where (the gamma function) is given by .

The formula for can be expressed in terms of the volume of the unit n-ball and the hypergeometric function or the regularized incomplete beta function as

,

and the area formula can be expressed in terms of the area of the unit n-ball as

,

where .

Earlier in [9] (1986, USSR Academ. Press) the following formulas were derived: , where ,

.

For odd

.

Asymptotics[edit]

It is shown in [10] that, if and , then where is the integral of the standard normal distribution.

A more quantitative way of writing this, is in [11] where the bound is is given. For large caps (that is when as ), the bound simplifies to .

See also[edit]

References[edit]

  1. ^ a b Polyanin, Andrei D; Manzhirov, Alexander V. (2006), Handbook of Mathematics for Engineers and Scientists, CRC Press, p. 69, ISBN 9781584885023.
  2. ^ Shekhtman, Zor. "Unizor - Geometry3D - Spherical Sectors". YouTube. Zor Shekhtman. Retrieved 31 Dec 2018.
  3. ^ Connolly, Michael L. (1985). "Computation of molecular volume". J. Am. Chem. Soc. 107 (5): 1118–1124. doi:10.1021/ja00291a006.
  4. ^ Pavani, R.; Ranghino, G. (1982). "A method to compute the volume of a molecule". Computers & Chemistry. 6 (3): 133–135. doi:10.1016/0097-8485(82)80006-5.
  5. ^ Bondi, A. (1964). "Van der Waals volumes and radii". J. Phys. Chem. 68 (3): 441–451. doi:10.1021/j100785a001.
  6. ^ Scott E. Donaldson, Stanley G. Siegel (2001). Successful Software Development. ISBN 9780130868268. Retrieved 29 August 2016.
  7. ^ "Obliquity of the Ecliptic (Eps Mean)". Neoprogrammics.com. Retrieved 2014-05-13.
  8. ^ Li, S (2011). "Concise Formulas for the Area and Volume of a Hyperspherical Cap". Asian J. Math. Stat. 4 (1): 66–70. doi:10.3923/ajms.2011.66.70.
  9. ^ Chudnov, Alexander M. (1986). "On minimax signal generation and reception algorithms (rus.)". Problems of Information Transmission. 22 (4): 49–54.
  10. ^ Chudnov, Alexander M (1991). "Game-theoretical problems of synthesis of signal generation and reception algorithms (rus.)". Problems of Information Transmission. 27 (3): 57–65.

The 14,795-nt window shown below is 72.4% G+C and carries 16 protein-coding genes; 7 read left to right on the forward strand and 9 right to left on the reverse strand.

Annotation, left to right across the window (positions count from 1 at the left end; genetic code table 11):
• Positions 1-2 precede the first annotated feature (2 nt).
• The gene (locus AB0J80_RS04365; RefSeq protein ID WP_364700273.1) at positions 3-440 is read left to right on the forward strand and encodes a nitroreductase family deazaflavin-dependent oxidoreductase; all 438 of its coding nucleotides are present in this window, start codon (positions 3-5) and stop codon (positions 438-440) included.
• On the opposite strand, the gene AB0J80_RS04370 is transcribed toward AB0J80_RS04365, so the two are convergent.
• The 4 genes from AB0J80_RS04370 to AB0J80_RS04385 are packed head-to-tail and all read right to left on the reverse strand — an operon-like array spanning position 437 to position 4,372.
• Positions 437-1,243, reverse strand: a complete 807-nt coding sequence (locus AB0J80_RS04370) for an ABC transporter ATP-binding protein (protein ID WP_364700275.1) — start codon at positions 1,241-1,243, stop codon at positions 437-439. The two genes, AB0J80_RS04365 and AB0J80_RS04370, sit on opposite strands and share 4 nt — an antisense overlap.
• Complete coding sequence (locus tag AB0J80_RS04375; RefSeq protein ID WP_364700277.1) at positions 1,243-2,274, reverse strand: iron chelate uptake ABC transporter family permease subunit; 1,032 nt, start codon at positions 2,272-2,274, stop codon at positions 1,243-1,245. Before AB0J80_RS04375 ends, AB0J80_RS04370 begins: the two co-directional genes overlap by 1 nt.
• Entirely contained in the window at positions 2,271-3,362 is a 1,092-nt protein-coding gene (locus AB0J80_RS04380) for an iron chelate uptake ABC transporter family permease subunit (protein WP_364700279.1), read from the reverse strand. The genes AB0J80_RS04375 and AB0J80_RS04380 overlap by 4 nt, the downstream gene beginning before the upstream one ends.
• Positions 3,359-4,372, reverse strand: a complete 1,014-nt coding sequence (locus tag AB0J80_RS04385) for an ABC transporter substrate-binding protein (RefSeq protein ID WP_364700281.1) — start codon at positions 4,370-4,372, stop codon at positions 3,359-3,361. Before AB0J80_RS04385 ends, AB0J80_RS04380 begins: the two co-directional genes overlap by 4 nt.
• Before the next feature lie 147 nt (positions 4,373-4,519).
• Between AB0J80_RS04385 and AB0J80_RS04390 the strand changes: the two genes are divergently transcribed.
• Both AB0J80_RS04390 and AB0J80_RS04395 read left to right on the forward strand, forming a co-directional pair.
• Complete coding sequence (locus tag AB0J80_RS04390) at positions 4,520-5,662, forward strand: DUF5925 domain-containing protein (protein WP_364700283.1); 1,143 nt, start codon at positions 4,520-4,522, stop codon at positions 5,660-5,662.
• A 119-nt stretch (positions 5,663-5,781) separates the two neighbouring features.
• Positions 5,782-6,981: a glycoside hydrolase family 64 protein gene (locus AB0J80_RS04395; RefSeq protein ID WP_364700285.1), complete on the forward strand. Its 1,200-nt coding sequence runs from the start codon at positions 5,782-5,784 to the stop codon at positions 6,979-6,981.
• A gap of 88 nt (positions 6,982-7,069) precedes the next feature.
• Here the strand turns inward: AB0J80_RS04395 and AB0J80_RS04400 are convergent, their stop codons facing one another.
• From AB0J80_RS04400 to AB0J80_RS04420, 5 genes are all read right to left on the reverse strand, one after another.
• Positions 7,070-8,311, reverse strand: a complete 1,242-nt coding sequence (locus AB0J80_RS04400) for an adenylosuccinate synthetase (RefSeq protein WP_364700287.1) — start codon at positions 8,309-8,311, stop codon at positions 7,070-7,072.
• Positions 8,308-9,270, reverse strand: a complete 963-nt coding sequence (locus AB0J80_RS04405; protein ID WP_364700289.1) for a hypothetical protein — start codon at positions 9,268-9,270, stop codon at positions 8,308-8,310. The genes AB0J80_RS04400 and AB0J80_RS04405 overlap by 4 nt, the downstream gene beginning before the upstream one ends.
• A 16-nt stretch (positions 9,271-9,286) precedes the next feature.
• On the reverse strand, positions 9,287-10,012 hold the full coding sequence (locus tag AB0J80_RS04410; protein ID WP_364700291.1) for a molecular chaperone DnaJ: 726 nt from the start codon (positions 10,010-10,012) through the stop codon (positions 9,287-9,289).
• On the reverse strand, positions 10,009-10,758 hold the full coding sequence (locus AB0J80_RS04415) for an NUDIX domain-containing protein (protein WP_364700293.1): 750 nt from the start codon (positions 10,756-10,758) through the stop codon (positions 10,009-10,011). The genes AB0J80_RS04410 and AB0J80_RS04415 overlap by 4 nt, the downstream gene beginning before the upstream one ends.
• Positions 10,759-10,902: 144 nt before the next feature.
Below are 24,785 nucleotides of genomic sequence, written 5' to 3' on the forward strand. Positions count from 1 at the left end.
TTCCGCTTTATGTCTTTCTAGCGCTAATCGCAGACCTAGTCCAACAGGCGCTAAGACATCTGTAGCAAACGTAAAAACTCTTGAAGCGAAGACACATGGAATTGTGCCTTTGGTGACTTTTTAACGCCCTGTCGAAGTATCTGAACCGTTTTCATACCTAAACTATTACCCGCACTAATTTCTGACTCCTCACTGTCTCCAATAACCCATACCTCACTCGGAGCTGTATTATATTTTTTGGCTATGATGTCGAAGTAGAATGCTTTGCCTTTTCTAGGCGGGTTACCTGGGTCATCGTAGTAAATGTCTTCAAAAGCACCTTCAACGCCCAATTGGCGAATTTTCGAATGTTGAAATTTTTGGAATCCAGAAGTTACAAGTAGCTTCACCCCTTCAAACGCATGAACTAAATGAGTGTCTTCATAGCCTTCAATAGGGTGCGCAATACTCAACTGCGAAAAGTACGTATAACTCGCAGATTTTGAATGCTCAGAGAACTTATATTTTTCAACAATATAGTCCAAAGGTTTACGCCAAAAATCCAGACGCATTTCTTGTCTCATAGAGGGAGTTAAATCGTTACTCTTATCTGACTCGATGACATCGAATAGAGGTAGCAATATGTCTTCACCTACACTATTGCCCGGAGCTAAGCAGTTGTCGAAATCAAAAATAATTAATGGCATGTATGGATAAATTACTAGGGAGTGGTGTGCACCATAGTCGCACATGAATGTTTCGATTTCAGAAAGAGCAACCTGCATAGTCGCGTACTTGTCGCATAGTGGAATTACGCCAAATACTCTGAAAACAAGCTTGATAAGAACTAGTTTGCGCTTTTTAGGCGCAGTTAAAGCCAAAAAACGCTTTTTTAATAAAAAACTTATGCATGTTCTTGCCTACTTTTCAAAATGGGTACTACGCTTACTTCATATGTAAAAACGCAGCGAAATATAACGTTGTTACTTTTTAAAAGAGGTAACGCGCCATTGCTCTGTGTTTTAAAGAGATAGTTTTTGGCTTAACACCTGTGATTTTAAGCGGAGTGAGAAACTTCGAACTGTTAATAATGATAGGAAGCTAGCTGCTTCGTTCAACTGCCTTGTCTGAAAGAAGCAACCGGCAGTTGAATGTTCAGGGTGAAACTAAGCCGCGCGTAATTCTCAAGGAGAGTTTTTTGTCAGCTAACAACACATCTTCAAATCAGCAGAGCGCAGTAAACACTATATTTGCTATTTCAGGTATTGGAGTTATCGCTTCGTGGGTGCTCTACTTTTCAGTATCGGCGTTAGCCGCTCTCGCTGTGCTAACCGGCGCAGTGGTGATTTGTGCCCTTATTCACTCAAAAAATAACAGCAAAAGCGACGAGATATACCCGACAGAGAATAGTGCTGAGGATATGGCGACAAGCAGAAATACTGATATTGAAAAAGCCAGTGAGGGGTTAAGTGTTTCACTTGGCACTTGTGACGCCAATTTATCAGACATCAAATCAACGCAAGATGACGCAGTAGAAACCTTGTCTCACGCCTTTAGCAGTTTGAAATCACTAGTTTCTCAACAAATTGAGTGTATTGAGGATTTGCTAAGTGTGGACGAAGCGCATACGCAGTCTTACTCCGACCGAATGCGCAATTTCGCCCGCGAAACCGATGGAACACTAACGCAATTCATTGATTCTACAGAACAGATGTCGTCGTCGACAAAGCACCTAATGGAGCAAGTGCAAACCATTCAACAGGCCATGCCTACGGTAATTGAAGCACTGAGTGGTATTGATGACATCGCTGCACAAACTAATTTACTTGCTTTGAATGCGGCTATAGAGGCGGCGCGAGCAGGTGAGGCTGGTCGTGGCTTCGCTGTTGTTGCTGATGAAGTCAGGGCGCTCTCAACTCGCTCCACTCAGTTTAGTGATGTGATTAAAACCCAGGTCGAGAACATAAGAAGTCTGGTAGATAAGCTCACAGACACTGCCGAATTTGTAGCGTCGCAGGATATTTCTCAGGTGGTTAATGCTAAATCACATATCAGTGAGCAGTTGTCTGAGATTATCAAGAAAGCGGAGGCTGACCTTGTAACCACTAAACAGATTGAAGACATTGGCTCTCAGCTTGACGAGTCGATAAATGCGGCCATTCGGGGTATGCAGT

11. ^ Anja Becker, Léo Ducas, Nicolas Gama, and Thijs Laarhoven. 2016. New directions in nearest neighbor searching with applications to lattice sieving. In Proceedings of the twenty-seventh annual ACM-SIAM symposium on Discrete algorithms (SODA '16), Robert Kraughgamer (Ed.). Society for Industrial and Applied Mathematics, Philadelphia, PA, USA, 10-24.

Further reading[edit]

  • Richmond, Timothy J. (1984). "Solvent accessible surface area and excluded volume in proteins: Analytical equation for overlapping spheres and implications for the hydrophobic effect". J. Mol. Biol. 178 (1): 63–89. doi:10.1016/0022-2836(84)90231-6. PMID 6548264.
  • Lustig, Rolf (1986). "Geometry of four hard fused spheres in an arbitrary spatial configuration". Mol. Phys. 59 (2): 195–207. Bibcode:1986MolPh..59..195L. doi:10.1080/00268978600102011.
  • Gibson, K. D.; Scheraga, Harold A. (1987). "Volume of the intersection of three spheres of unequal size: a simplified formula". J. Phys. Chem. 91 (15): 4121–4122. doi:10.1021/j100299a035.
  • Gibson, K. D.; Scheraga, Harold A. (1987). "Exact calculation of the volume and surface area of fused hard-sphere molecules with unequal atomic radii". Mol. Phys. 62 (5): 1247–1265. Bibcode:1987MolPh..62.1247G. doi:10.1080/00268978700102951.
  • Petitjean, Michel (1994). "On the analytical calculation of van der Waals surfaces and volumes: some numerical aspects". Int. J. Quantum Chem. 15 (5): 507–523. doi:10.1002/jcc.540150504.
  • Grant, J. A.; Pickup, B. T. (1995). "A Gaussian description of molecular shape". J. Phys. Chem. 99 (11): 3503–3510. doi:10.1021/j100011a016.
  • Busa, Jan; Dzurina, Jozef; Hayryan, Edik; Hayryan, Shura (2005). "ARVO: A fortran package for computing the solvent accessible surface area and the excluded volume of overlapping spheres via analytic equations". Comput. Phys. Commun. 165 (1): 59–96. Bibcode:2005CoPhC.165...59B. doi:10.1016/j.cpc.2004.08.002.

External links[edit]